Biden posted a picture of himself signing the bill on X, the social media platform previously known as Twitter, late Saturday night. In the message, he urged Congress to get to work immediately to pass funding bills for the full fiscal year.
The U.S. Senate, in a rare weekend meeting, approved a funding bill Saturday night, sending it to President Joe Biden for his signature and averting a widely dreaded shutdown of the federal government.
The bill, which passed the Senate 88-9 after winning approval in the House of Representatives, would fund the federal government through Nov. 17. The bill contains $16 billion in disaster aid sought by Biden but did not include money to help Ukraine in its war against Russia’s invasion.
After the vote, Biden released a statement saying the bill’s passage prevented “an unnecessary crisis that would have inflicted needless pain on millions of hardworking Americans.”
“We will have avoided a shutdown,” Senate Majority Leader Chuck Schumer said in a statement after the vote. “Bipartisanship, which has been the trademark of the Senate, has prevailed. And the American people can breathe a sigh of relief.”
Had the bill not been approved by Congress and signed by the president by midnight Saturday, the federal government would have shut down.
More than 4 million U.S. military service personnel and government workers would not be paid, although essential services, such as air traffic control and official border entry points would still be staffed. Pensioners might not get their monthly government payments in time to pay bills and buy groceries, and national parks could be closed.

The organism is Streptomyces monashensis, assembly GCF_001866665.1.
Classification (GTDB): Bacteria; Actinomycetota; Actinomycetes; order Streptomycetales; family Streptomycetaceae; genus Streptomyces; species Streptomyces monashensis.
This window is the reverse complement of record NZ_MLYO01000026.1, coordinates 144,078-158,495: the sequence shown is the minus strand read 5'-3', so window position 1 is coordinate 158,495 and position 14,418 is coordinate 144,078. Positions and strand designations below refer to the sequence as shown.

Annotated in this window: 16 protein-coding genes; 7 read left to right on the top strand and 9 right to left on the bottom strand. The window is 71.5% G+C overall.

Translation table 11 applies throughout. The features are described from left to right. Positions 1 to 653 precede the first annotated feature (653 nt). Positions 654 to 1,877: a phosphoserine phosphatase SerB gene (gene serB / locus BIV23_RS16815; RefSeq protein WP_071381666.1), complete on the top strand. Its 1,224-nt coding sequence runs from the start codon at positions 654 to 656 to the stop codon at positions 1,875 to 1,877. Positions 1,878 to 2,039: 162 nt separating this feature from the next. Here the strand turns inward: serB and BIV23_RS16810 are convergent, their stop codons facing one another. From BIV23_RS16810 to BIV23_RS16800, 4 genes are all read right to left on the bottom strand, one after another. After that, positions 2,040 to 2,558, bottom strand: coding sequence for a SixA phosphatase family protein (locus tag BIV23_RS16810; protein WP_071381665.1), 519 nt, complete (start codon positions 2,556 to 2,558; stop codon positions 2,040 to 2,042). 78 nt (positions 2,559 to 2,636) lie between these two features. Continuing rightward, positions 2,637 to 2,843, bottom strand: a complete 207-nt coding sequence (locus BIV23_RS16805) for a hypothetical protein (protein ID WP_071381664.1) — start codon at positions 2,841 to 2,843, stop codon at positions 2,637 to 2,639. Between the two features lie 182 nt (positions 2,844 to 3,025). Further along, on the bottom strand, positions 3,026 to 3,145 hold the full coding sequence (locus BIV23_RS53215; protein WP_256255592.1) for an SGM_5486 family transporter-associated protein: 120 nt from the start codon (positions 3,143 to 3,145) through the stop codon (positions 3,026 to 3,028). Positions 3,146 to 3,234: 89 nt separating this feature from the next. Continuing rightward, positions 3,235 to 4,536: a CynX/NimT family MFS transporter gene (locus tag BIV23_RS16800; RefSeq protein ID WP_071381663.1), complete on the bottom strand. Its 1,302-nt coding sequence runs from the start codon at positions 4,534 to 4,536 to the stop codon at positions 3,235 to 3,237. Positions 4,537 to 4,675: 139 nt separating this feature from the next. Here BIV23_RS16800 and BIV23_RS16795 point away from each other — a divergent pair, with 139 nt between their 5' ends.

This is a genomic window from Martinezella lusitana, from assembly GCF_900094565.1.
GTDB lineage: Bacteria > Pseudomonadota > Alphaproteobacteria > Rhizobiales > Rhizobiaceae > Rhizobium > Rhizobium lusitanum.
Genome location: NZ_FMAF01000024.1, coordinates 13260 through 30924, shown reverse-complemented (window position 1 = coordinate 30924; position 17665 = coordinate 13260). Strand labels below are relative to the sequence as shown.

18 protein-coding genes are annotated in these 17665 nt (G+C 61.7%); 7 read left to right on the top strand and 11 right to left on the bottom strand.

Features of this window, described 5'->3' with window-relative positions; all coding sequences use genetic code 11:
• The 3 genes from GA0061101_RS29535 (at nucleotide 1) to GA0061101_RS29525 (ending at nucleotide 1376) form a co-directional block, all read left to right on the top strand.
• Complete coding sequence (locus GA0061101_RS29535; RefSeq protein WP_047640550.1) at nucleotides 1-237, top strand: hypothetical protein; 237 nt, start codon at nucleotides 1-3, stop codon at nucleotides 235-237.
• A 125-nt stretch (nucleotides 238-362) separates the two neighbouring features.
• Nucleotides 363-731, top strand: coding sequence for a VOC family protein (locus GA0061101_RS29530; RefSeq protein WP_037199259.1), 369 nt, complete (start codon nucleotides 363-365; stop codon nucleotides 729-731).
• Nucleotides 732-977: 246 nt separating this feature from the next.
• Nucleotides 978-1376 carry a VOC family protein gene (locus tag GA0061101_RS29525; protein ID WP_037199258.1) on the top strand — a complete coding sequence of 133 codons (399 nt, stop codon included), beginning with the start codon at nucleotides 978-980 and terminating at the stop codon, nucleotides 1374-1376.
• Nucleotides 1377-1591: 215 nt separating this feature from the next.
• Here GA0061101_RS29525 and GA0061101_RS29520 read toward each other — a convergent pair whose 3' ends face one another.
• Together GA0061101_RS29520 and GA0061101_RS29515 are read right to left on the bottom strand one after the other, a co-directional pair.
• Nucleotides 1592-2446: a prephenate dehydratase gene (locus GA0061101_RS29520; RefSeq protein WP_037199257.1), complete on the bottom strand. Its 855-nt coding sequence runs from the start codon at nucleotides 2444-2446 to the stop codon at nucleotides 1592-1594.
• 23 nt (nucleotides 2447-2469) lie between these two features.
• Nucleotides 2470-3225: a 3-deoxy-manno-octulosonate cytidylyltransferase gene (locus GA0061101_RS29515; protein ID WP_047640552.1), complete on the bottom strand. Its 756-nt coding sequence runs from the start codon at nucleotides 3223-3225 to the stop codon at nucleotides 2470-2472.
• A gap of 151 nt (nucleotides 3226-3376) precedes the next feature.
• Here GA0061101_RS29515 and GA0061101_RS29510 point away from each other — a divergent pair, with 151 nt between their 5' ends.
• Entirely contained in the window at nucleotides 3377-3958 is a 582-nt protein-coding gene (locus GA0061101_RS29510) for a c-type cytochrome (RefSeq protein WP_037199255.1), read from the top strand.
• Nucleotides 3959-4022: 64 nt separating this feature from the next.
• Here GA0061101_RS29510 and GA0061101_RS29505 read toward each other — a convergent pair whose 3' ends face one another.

For days all of that seemed inevitable.
The abrupt turn of events began Saturday when Speaker of the House Kevin McCarthy changed tactics and put forward the funding bill that hard-line members of his Republican caucus opposed.
The House passed the bill, 335-91. More Democrats supported it than Republicans, even though it does not contain aid for Ukraine, a priority for Biden, Democrats and many Senate Republicans.
“Extreme MAGA Republicans have lost, the American people have won,” top House Democrat Hakeem Jeffries told reporters ahead of the vote.
Republican Representative Lauren Boebert criticized the passage of the short-term stopgap bill.
“We should have forced the Senate to take up the four appropriations bills that the House has passed. That should have been our play,” she told CNN. “We should have forced them to come to the negotiating table, to come to conference, to hash out our differences.”
McCarthy is likely to face a motion from the right-wing members of his party to remove him as speaker.
“If somebody wants to remove me because I want to be the adult in the room, go ahead and try,” McCarthy said of the threat to oust him. “But I think this country is too important.”
Ukraine aid still likely
In his statement, Biden noted the lack of funding for Ukraine in the bill and said, “We cannot under any circumstances allow American support for Ukraine to be interrupted.”
Support for Ukraine remains strong in Congress and late Saturday night, a bipartisan group of Senate leadership members, led by Schumer and Minority Leader Mitch McConnell, released a statement vowing to ensure the United States continues “to provide critical and sustained security and economic support for Ukraine.”
NBC News quoted an unnamed U.S. official as saying Biden and the Defense Department have funds to meet Ukraine’s battlefield needs “for a bit longer,” but it is “imperative” that Congress pass a Ukraine funding bill soon.